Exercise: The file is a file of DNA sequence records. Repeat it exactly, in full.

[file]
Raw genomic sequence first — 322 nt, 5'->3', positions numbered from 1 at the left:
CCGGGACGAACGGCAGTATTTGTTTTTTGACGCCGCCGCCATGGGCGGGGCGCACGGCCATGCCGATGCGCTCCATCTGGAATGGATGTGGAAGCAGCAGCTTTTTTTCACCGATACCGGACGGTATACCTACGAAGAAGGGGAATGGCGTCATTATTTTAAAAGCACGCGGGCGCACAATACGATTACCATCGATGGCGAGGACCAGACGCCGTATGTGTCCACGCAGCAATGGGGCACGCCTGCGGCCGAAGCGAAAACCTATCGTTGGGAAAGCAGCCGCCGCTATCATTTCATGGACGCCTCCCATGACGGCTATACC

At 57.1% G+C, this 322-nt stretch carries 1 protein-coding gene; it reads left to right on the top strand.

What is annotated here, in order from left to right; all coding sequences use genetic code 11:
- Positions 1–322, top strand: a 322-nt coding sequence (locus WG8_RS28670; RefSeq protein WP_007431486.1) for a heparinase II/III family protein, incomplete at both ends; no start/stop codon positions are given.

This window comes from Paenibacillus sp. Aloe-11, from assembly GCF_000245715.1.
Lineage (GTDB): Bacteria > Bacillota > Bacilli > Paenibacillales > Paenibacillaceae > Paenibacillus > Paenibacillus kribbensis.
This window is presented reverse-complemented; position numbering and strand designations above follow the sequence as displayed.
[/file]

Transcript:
Raw genomic sequence first — 322 nt, 5'->3', positions numbered from 1 at the left:
CCGGGACGAACGGCAGTATTTGTTTTTTGACGCCGCCGCCATGGGCGGGGCGCACGGCCATGCCGATGCGCTCCATCTGGAATGGATGTGGAAGCAGCAGCTTTTTTTCACCGATACCGGACGGTATACCTACGAAGAAGGGGAATGGCGTCATTATTTTAAAAGCACGCGGGCGCACAATACGATTACCATCGATGGCGAGGACCAGACGCCGTATGTGTCCACGCAGCAATGGGGCACGCCTGCGGCCGAAGCGAAAACCTATCGTTGGGAAAGCAGCCGCCGCTATCATTTCATGGACGCCTCCCATGACGGCTATACC

At 57.1% G+C, this 322-nt stretch carries 1 protein-coding gene; it reads left to right on the top strand.

What is annotated here, in order from left to right; all coding sequences use genetic code 11:
- Positions 1–322, top strand: a 322-nt coding sequence (locus WG8_RS28670; RefSeq protein WP_007431486.1) for a heparinase II/III family protein, incomplete at both ends; no start/stop codon positions are given.

This window comes from Paenibacillus sp. Aloe-11, from assembly GCF_000245715.1.
Lineage (GTDB): Bacteria > Bacillota > Bacilli > Paenibacillales > Paenibacillaceae > Paenibacillus > Paenibacillus kribbensis.
This window is presented reverse-complemented; position numbering and strand designations above follow the sequence as displayed.